ANALYSIS: Converging path for connectivity and IFE systems

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While in-seat in-flight entertainment systems and the ability for passengers to stream or access content from their own devices may seem opposite solutions for onboard entertainment, it increasingly looks like the two will meet squarely in the middle.

The ability, be it through data connectivity or onboard wifi solutions, to piggyback the content and applications an ever larger number of passengers bring into the cabin might beg the question ultimately of do airlines need to equip their aircraft with complicated in-seat IFE systems?

The subject of using mobile devices as a way of bringing entertainment came up during Lufthansa head of product Joachim Schneider's wide-ranging keynote address looking into possible future trends in the cabin at the recent Passenger Experience conference ahead of Aircraft Interiors Expo in Hamburg.

"This is not just to save costs, but it is providing additional customer services because that is how they consume it," he said. "It is a way of adding value because you are adding more variety."

It is this desire to add value which seems to have given IFE system providers extra confidence that they can benefit from evolving consumer behaviour and that it is not a case of either/or, but of both.

"Because of second screen [experience] it becomes an opportunity," says Panasonic Avionics executive director corporate sales and product management Neil James of the in-seat versus bring your own device debate.

Executives at the big IFE system firms point to how, once again, fast changing consumer behaviour, has altered the picture. Second screening, where people use their mobiles or tablets in the moments main screen television is not capturing their attentions, seems just as apt for the airline cabin as it is at home.

In short it means integrating connectivity solutions with the in-seat experience, rather than replacing it. Here James points to the value airlines see in keeping the in-seat viewing experience, and the service, branding and possible revenue opportunities that go with it. "Especially in the premium environment, they [airline] want to create that lean-back, we take care of you experience. And if people are not in the airline world, the airlines are missing out," he says.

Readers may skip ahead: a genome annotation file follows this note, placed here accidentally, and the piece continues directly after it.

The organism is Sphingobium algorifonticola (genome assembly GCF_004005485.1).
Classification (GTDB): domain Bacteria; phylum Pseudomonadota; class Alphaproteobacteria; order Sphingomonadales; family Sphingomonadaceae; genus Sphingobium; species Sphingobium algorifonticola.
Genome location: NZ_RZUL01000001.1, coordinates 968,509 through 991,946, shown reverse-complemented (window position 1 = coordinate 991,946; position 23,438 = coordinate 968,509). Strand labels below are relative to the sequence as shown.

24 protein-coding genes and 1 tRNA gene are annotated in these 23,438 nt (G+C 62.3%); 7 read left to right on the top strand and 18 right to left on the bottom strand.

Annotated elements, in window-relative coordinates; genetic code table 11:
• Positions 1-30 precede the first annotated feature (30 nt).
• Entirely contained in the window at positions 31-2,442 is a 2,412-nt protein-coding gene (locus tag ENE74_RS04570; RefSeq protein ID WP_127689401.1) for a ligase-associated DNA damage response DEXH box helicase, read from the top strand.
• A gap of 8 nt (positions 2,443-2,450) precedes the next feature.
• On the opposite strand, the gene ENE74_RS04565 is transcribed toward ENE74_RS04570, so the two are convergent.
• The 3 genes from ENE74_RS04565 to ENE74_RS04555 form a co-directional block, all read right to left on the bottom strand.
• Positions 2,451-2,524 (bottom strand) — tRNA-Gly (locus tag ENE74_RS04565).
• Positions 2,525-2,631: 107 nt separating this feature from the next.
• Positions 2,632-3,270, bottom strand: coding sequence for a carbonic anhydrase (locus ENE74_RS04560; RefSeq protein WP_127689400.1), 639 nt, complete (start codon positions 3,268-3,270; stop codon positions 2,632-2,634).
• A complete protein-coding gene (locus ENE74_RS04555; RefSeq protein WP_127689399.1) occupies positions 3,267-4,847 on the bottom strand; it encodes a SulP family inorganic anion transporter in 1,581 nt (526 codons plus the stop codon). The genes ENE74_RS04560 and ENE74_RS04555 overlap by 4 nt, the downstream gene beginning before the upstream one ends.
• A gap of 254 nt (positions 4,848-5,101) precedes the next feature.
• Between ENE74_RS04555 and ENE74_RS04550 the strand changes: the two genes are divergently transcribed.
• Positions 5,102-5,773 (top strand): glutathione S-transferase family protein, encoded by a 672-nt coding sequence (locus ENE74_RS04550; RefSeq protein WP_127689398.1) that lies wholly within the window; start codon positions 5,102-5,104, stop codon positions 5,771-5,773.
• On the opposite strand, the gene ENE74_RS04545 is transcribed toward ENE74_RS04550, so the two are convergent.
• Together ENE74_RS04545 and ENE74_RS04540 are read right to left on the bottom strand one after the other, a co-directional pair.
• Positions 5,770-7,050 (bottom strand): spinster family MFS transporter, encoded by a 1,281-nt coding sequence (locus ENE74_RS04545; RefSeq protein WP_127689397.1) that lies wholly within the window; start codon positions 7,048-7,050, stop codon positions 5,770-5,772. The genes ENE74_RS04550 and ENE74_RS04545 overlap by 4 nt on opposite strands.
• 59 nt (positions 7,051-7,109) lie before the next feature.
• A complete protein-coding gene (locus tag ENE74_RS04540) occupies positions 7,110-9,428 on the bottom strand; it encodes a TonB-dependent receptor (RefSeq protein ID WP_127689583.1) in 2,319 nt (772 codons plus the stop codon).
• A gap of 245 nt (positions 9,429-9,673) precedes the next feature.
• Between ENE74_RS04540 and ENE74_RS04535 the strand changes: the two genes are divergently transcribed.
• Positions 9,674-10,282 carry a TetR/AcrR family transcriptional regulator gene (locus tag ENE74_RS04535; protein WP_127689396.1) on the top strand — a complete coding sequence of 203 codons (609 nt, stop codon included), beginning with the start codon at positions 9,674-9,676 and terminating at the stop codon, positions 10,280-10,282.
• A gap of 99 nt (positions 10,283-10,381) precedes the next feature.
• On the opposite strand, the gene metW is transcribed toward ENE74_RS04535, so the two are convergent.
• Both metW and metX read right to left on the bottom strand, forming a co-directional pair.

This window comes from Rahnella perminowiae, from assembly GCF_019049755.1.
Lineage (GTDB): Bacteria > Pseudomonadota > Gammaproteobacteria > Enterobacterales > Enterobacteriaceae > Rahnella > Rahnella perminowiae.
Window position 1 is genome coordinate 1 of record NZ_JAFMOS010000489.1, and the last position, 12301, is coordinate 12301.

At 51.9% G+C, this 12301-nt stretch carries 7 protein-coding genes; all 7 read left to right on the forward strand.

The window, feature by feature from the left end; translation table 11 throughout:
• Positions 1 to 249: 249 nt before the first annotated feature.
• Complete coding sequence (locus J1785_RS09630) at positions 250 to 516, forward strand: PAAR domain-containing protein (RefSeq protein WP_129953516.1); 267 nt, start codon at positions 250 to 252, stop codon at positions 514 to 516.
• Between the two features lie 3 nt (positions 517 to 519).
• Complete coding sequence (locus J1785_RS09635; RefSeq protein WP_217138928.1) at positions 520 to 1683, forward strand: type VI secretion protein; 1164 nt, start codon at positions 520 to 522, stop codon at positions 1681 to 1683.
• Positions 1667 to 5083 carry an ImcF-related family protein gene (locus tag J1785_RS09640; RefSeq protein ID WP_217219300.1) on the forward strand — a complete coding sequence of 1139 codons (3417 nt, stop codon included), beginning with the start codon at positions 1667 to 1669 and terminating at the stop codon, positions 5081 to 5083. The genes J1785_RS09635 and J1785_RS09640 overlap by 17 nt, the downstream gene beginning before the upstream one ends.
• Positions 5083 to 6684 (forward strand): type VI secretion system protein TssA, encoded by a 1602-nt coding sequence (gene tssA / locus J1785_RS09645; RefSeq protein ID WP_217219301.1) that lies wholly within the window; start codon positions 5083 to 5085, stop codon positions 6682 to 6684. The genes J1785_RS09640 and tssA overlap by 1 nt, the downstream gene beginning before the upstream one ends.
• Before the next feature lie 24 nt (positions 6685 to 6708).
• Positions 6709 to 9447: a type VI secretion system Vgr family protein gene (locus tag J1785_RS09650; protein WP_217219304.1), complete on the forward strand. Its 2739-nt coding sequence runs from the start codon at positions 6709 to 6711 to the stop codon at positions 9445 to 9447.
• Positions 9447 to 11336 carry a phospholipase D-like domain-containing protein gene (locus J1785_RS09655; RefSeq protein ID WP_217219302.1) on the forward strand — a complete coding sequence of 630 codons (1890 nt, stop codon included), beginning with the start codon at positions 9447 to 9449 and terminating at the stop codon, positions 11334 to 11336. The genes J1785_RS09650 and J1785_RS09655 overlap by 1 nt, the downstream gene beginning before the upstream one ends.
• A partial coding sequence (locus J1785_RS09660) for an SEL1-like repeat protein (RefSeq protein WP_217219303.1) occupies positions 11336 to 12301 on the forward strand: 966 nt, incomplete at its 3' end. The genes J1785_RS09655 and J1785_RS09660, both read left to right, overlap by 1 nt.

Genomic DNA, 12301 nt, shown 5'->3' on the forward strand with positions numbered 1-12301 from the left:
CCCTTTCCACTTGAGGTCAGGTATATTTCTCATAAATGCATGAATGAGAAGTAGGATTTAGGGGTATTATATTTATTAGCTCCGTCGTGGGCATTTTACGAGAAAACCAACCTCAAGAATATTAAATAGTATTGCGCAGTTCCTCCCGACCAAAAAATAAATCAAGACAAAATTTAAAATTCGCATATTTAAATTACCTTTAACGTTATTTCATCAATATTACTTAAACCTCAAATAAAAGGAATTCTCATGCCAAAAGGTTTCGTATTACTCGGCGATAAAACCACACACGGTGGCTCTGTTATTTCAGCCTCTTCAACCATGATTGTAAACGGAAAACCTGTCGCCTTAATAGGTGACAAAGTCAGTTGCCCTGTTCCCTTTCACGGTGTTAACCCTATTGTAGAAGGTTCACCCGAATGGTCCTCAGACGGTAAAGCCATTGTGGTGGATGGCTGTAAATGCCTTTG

Interestingly in highlighting the biggest ever monitor in an economy seat, as part of Encore's new design during Aircraft Interiors, Panasonic included a multi-screen layout option reflecting how other applications could be implemented into the passengers environment.

Alan Pellegrini, chief of the US division of IFE systems firm Thales similarly sees wireless and in-seat options as complementary. "I've been pleasantly surprised at the lack of tension. It isn't wireless and against in-seat," he says.

Panasonic - through its global broadband and its majority-owned Aeromobile solutions - already has a play in the connectivity market. Thales has now created its own offering by announcing during Aircraft Interiors its teaming with Gogo - which provides air-to-ground and satellite-based connectivity solutions - to enable it to provide a full IFEC offering.

"We will work with Gogo to offer a complete broadband solution that is well integrated," Pellegrini says. "We are seeing many airlines wanting both. They see it as a very complementary technology.

"Airlines want flexibility and try to force the down a route doesn't give them freedom of choice. This gives the customer the best of both worlds," he says.